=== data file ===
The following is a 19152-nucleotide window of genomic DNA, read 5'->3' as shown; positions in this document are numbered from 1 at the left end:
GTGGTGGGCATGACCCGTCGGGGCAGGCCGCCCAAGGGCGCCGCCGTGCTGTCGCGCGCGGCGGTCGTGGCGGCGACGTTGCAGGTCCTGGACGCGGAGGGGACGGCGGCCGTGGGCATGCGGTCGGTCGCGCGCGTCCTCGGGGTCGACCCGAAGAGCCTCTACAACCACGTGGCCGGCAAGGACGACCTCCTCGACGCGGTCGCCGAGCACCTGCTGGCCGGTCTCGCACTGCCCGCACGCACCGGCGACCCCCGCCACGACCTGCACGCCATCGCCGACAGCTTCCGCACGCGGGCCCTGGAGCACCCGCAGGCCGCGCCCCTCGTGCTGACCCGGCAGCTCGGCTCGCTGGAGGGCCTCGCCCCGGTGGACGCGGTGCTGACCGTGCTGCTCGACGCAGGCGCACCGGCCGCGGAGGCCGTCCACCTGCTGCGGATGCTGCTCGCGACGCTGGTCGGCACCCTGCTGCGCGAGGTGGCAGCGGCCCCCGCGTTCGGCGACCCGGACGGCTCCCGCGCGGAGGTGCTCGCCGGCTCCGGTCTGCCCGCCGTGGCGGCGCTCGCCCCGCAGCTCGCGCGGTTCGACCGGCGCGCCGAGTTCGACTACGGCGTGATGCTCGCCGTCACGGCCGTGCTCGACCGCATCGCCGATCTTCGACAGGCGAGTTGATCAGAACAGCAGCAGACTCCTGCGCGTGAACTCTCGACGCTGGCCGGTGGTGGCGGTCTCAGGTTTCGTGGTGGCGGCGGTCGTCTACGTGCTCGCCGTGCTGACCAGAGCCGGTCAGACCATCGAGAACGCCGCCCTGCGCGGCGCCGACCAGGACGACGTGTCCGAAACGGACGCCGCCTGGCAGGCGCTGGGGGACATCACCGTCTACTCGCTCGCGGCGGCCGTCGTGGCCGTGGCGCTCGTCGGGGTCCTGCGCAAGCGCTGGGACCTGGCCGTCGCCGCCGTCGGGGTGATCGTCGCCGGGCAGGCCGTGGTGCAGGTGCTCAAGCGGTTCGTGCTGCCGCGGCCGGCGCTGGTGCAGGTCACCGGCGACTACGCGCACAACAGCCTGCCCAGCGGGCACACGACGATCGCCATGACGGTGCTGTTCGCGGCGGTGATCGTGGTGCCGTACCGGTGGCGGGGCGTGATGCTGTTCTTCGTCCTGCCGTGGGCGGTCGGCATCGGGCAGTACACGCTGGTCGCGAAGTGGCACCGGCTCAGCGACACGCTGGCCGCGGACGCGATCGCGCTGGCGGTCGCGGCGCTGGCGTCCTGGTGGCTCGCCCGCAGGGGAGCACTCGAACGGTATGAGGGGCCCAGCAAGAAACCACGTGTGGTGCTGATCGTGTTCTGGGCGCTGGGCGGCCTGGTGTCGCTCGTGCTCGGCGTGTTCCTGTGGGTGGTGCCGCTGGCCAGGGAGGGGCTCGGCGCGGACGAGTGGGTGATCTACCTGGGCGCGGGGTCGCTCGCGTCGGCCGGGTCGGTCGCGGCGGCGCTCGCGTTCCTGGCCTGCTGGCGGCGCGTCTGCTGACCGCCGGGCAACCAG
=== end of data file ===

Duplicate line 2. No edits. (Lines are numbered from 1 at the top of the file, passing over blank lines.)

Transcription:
GTGGTGGGCATGACCCGTCGGGGCAGGCCGCCCAAGGGCGCCGCCGTGCTGTCGCGCGCGGCGGTCGTGGCGGCGACGTTGCAGGTCCTGGACGCGGAGGGGACGGCGGCCGTGGGCATGCGGTCGGTCGCGCGCGTCCTCGGGGTCGACCCGAAGAGCCTCTACAACCACGTGGCCGGCAAGGACGACCTCCTCGACGCGGTCGCCGAGCACCTGCTGGCCGGTCTCGCACTGCCCGCACGCACCGGCGACCCCCGCCACGACCTGCACGCCATCGCCGACAGCTTCCGCACGCGGGCCCTGGAGCACCCGCAGGCCGCGCCCCTCGTGCTGACCCGGCAGCTCGGCTCGCTGGAGGGCCTCGCCCCGGTGGACGCGGTGCTGACCGTGCTGCTCGACGCAGGCGCACCGGCCGCGGAGGCCGTCCACCTGCTGCGGATGCTGCTCGCGACGCTGGTCGGCACCCTGCTGCGCGAGGTGGCAGCGGCCCCCGCGTTCGGCGACCCGGACGGCTCCCGCGCGGAGGTGCTCGCCGGCTCCGGTCTGCCCGCCGTGGCGGCGCTCGCCCCGCAGCTCGCGCGGTTCGACCGGCGCGCCGAGTTCGACTACGGCGTGATGCTCGCCGTCACGGCCGTGCTCGACCGCATCGCCGATCTTCGACAGGCGAGTTGATCAGAACAGCAGCAGACTCCTGCGCGTGAACTCTCGACGCTGGCCGGTGGTGGCGGTCTCAGGTTTCGTGGTGGCGGCGGTCGTCTACGTGCTCGCCGTGCTGACCAGAGCCGGTCAGACCATCGAGAACGCCGCCCTGCGCGGCGCCGACCAGGACGACGTGTCCGAAACGGACGCCGCCTGGCAGGCGCTGGGGGACATCACCGTCTACTCGCTCGCGGCGGCCGTCGTGGCCGTGGCGCTCGTCGGGGTCCTGCGCAAGCGCTGGGACCTGGCCGTCGCCGCCGTCGGGGTGATCGTCGCCGGGCAGGCCGTGGTGCAGGTGCTCAAGCGGTTCGTGCTGCCGCGGCCGGCGCTGGTGCAGGTCACCGGCGACTACGCGCACAACAGCCTGCCCAGCGGGCACACGACGATCGCCATGACGGTGCTGTTCGCGGCGGTGATCGTGGTGCCGTACCGGTGGCGGGGCGTGATGCTGTTCTTCGTCCTGCCGTGGGCGGTCGGCATCGGGCAGTACACGCTGGTCGCGAAGTGGCACCGGCTCAGCGACACGCTGGCCGCGGACGCGATCGCGCTGGCGGTCGCGGCGCTGGCGTCCTGGTGGCTCGCCCGCAGGGGAGCACTCGAACGGTATGAGGGGCCCAGCAAGAAACCACGTGTGGTGCTGATCGTGTTCTGGGCGCTGGGCGGCCTGGTGTCGCTCGTGCTCGGCGTGTTCCTGTGGGTGGTGCCGCTGGCCAGGGAGGGGCTCGGCGCGGACGAGTGGGTGATCTACCTGGGCGCGGGGTCGCTCGCGTCGGCCGGGTCGGTCGCGGCGGCGCTCGCGTTCCTGGCCTGCTGGCGGCGCGTCTGCTGACCGCCGGGCAACCAG